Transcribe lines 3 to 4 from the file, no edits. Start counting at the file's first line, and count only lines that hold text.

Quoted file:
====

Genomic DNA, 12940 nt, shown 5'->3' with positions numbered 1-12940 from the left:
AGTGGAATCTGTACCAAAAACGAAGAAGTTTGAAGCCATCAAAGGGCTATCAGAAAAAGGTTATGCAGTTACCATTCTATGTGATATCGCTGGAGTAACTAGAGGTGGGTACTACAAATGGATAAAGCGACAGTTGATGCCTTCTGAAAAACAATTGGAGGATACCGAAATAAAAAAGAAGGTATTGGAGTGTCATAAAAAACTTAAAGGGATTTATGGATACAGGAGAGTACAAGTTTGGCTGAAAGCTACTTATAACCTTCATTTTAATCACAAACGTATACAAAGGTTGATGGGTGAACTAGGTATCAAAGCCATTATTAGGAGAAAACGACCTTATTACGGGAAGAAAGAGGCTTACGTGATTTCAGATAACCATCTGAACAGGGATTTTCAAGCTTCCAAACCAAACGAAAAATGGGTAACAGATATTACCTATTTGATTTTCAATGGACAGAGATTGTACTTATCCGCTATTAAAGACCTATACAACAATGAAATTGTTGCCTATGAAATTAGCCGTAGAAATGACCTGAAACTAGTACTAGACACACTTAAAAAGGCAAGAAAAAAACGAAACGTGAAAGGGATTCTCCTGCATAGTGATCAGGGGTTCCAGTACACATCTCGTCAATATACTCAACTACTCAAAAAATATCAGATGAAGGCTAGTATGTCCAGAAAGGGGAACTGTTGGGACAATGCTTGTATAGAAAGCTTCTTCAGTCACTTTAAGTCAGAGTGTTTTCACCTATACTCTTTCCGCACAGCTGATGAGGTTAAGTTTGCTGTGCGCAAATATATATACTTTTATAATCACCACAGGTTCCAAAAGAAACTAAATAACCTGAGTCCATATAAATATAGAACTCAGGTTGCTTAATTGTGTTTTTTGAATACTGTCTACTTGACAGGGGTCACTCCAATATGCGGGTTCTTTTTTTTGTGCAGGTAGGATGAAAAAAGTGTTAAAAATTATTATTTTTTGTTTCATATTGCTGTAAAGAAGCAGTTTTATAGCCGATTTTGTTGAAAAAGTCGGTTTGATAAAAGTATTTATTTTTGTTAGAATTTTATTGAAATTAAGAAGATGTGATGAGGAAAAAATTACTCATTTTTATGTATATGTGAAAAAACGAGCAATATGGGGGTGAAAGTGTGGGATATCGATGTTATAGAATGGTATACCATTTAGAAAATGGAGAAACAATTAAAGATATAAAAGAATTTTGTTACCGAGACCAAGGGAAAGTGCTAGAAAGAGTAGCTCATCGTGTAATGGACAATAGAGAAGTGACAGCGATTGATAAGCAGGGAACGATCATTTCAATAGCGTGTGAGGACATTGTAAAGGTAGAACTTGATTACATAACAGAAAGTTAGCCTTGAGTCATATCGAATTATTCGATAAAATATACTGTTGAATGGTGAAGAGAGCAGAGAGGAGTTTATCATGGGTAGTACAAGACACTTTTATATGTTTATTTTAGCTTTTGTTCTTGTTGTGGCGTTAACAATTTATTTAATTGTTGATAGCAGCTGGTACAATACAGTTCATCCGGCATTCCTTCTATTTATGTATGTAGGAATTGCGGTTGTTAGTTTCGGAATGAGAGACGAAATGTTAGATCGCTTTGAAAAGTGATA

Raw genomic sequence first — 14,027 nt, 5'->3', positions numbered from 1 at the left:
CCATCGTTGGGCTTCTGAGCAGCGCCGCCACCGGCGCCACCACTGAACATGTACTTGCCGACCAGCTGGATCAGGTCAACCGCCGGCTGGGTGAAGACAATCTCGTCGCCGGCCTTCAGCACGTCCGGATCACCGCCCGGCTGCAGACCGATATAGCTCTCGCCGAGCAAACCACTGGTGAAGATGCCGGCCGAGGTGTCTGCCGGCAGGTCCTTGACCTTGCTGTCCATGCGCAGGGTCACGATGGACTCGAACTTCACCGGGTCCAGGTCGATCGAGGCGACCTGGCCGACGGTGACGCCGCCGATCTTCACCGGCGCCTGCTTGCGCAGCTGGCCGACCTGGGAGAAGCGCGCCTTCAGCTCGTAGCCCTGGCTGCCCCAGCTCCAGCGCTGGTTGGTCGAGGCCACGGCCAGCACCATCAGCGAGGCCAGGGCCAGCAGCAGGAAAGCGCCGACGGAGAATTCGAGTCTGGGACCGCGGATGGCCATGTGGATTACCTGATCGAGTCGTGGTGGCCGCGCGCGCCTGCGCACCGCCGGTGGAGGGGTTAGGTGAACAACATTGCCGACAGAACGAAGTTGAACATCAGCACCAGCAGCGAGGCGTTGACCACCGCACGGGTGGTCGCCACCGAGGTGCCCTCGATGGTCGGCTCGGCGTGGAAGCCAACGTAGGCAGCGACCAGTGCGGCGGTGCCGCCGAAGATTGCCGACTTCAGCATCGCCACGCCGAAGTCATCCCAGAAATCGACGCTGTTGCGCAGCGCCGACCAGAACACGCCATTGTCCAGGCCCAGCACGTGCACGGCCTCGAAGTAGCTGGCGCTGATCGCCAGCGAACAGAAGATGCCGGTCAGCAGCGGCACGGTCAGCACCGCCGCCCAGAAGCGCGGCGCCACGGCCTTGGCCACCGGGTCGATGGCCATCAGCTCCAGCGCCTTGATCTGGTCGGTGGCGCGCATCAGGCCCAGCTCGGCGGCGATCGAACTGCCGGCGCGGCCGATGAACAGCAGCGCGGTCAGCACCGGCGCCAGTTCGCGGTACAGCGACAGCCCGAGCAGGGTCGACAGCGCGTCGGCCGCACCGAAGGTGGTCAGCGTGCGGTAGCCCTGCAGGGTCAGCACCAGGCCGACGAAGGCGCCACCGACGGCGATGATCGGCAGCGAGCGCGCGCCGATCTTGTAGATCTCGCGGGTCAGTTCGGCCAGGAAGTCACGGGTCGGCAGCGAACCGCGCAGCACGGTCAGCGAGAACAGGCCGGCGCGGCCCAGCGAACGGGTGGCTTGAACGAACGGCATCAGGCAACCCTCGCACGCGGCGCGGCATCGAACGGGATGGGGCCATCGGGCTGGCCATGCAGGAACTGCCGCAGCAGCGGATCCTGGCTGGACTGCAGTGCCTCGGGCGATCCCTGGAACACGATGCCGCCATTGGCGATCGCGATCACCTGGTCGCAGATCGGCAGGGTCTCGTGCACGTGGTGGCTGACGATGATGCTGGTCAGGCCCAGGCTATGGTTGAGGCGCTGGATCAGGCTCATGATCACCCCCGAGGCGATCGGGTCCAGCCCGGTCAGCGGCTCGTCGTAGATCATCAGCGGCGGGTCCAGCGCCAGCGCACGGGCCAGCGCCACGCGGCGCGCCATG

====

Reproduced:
Raw genomic sequence first — 14,027 nt, 5'->3', positions numbered from 1 at the left:
CCATCGTTGGGCTTCTGAGCAGCGCCGCCACCGGCGCCACCACTGAACATGTACTTGCCGACCAGCTGGATCAGGTCAACCGCCGGCTGGGTGAAGACAATCTCGTCGCCGGCCTTCAGCACGTCCGGATCACCGCCCGGCTGCAGACCGATATAGCTCTCGCCGAGCAAACCACTGGTGAAGATGCCGGCCGAGGTGTCTGCCGGCAGGTCCTTGACCTTGCTGTCCATGCGCAGGGTCACGATGGACTCGAACTTCACCGGGTCCAGGTCGATCGAGGCGACCTGGCCGACGGTGACGCCGCCGATCTTCACCGGCGCCTGCTTGCGCAGCTGGCCGACCTGGGAGAAGCGCGCCTTCAGCTCGTAGCCCTGGCTGCCCCAGCTCCAGCGCTGGTTGGTCGAGGCCACGGCCAGCACCATCAGCGAGGCCAGGGCCAGCAGCAGGAAAGCGCCGACGGAGAATTCGAGTCTGGGACCGCGGATGGCCATGTGGATTACCTGATCGAGTCGTGGTGGCCGCGCGCGCCTGCGCACCGCCGGTGGAGGGGTTAGGTGAACAACATTGCCGACAGAACGAAGTTGAACATCAGCACCAGCAGCGAGGCGTTGACCACCGCACGGGTGGTCGCCACCGAGGTGCCCTCGATGGTCGGCTCGGCGTGGAAGCCAACGTAGGCAGCGACCAGTGCGGCGGTGCCGCCGAAGATTGCCGACTTCAGCATCGCCACGCCGAAGTCATCCCAGAAATCGACGCTGTTGCGCAGCGCCGACCAGAACACGCCATTGTCCAGGCCCAGCACGTGCACGGCCTCGAAGTAGCTGGCGCTGATCGCCAGCGAACAGAAGATGCCGGTCAGCAGCGGCACGGTCAGCACCGCCGCCCAGAAGCGCGGCGCCACGGCCTTGGCCACCGGGTCGATGGCCATCAGCTCCAGCGCCTTGATCTGGTCGGTGGCGCGCATCAGGCCCAGCTCGGCGGCGATCGAACTGCCGGCGCGGCCGATGAACAGCAGCGCGGTCAGCACCGGCGCCAGTTCGCGGTACAGCGACAGCCCGAGCAGGGTCGACAGCGCGTCGGCCGCACCGAAGGTGGTCAGCGTGCGGTAGCCCTGCAGGGTCAGCACCAGGCCGACGAAGGCGCCACCGACGGCGATGATCGGCAGCGAGCGCGCGCCGATCTTGTAGATCTCGCGGGTCAGTTCGGCCAGGAAGTCACGGGTCGGCAGCGAACCGCGCAGCACGGTCAGCGAGAACAGGCCGGCGCGGCCCAGCGAACGGGTGGCTTGAACGAACGGCATCAGGCAACCCTCGCACGCGGCGCGGCATCGAACGGGATGGGGCCATCGGGCTGGCCATGCAGGAACTGCCGCAGCAGCGGATCCTGGCTGGACTGCAGTGCCTCGGGCGATCCCTGGAACACGATGCCGCCATTGGCGATCGCGATCACCTGGTCGCAGATCGGCAGGGTCTCGTGCACGTGGTGGCTGACGATGATGCTGGTCAGGCCCAGGCTATGGTTGAGGCGCTGGATCAGGCTCATGATCACCCCCGAGGCGATCGGGTCCAGCCCGGTCAGCGGCTCGTCGTAGATCATCAGCGGCGGGTCCAGCGCCAGCGCACGGGCCAGCGCCACGCGGCGCGCCATG